Rahel Shawl, Founder and Principal of RAAS Architects – blends her industry know-how with her passion for people and identity, constantly using architecture to bring about positive impact. A graduate of the Addis Ababa University, Department of Architecture and Urban Planning (now EIABC) and a 2017 Loeb Fellow at the Harvard University Graduate School of Design, she has been involved in the design of an impressive body of work, including Residential, Institutional, Educational, Hospitality, Health Care, Industrial, and Landscape works. Her wide range of experience results from engaging on collaborative design works with local and international colleagues, partners and clients. She has received numerous accolades, including the Aga Khan Award for Architecture in 2007 for her work as architect of record on the Royal Netherlands Embassy in Addis Ababa; the Association of Ethiopian Architects (AEA) best Architecture Piece Award in 2017 for her collaborative works on the South African Embassy in Addis Ababa; and the Abyssinia Award for Social Engagement in the fields of Architecture and Engineering in 2017. In 2018 Rahel was named finalist for the Dorfman Award at the Royal Institute of Art in the UK and most recently, her practice RAAS has been selected as one of the 50 best architecture firms 2020 by DOMUS magazine.
Born and raised in the United States, Chen is a curator, professor, writer and creative director who has served in multiple leadership roles. He is currently based in Rotterdam in his role as the General and Artistic Director of 'Het Nieuwe Instituut', the Dutch national museum and institute for architecture, design and digital culture. Chen is also transitioning from his role as Professor and founding Director of the Curatorial Lab at the College of Design & Innovation at Tongji University in Shanghai, where he and his team have worked to re-centre design histories while investigating evolving curatorial strategies within the context of contemporary China. In addition, he previously served as Curatorial Director of the Design Miami fairs in Basel, Switzerland, and Miami Beach, USA, where he brought exhibitions and conversations around post-nature design and American identities into the fair. He has earned an international reputation as an independent curator, working with museums, biennials, and other venues globally.
Marlene Wagner graduated with honours in architecture from the Vienna University of Technology and co-founded the non-profit practice buildCollective for architecture and development. Realising international design-build projects of educational, cultural and technical infrastructures in collaboration with universities, non-governmental organisation, community initiatives and various public and private partnerships between Europe and Africa. She has taught, among others at the University of Applied Sciences Carinthia, the University of the Witwatersrand Johannesburg and the University of Art and Design Linz and worked for example with organisations like Education Africa, Caritas or the Vienna Centre for Technology and Society. Within the research group Multidisciplinary Design & User Research she developed formats of learning and tools of engagement in the establishment of an Urban Mobility Lab. Her work is framed by critical spatial practice, research and teaching on social architectures and transformative processes connecting designing and building, participatory action and artistic research.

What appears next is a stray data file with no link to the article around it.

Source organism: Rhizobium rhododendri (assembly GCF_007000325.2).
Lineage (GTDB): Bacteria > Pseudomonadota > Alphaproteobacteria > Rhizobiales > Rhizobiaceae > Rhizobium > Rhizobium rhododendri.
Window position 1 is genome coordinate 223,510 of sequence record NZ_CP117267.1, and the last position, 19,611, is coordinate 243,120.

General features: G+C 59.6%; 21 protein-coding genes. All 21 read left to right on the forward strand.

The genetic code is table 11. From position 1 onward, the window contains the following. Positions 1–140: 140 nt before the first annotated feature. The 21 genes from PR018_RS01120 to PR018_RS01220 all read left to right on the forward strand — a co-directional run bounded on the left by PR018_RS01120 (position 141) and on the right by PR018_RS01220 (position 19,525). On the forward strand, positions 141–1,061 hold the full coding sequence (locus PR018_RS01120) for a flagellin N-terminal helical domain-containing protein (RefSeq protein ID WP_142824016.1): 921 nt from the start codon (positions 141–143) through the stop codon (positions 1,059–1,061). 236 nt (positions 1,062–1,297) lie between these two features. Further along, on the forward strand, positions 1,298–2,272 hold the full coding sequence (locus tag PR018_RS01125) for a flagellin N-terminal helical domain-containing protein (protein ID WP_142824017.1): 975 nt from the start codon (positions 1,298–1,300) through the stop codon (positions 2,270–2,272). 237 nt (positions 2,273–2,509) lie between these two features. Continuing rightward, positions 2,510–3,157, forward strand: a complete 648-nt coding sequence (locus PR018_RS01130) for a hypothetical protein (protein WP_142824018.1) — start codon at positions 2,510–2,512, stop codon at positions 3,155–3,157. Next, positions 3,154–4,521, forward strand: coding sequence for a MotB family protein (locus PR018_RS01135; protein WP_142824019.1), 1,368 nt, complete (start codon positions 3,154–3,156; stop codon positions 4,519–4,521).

Prior to joining the Julius Baer Foundation, Nathalie led an action research unit in East Africa for 4 years. She was a Marie Curie Global Fellow and worked for the last 15 years in research and project implementation. Nathalie is passionate about reducing inequalities, understanding urban vulnerabilities and leading positive urban transformation in the South. After graduating from the Universidad Iberoamericana in Mexico City, she obtained her Masters degree in Urban Studies from the Bauhaus University and a Doctorate in Urban Planning and waste management. Nathalie has an extensive international background. Her work experience includes environmental education on organic waste management in Mexico and Australia; vulnerability assessment in Burkina Faso, Ethiopia and Tanzania; transdisciplinary work in Germany as well as inequalities and urban transformation in Tanzania.
Currently, she oversees 13 wealth inequality projects worldwide, she impulses social enterprises with a clear sense of purpose and co-develops impactful projects in particular in Latin America and Africa. She advise funders on sustainable giving/investment approaches and matches them with the right organisation.
Stacy Passmore is a Principal and Co-Founder of Superbloom, a landscape architecture practice that designs large-scale public and cultural landscapes. Stacy has 15 years of experience in the fields of urban design, architecture and landscape urbanism in the U.S., Canada and West Africa. Her work explores field-based methods of research, understanding that environments and communities are deeply dynamic and require designs that engage with conditions of change. Working at multiple scales of reading and representing landscapes, Stacy’s recent projects focus on the resiliency of hydrological landscapes and the potential for design approaches that reconsider the relationships between humans and ecological systems. Stacy received a Masters of Landscape Architecture from the Harvard University Graduate School of Design and a Masters of Community and Regional Planning from the University of British Columbia.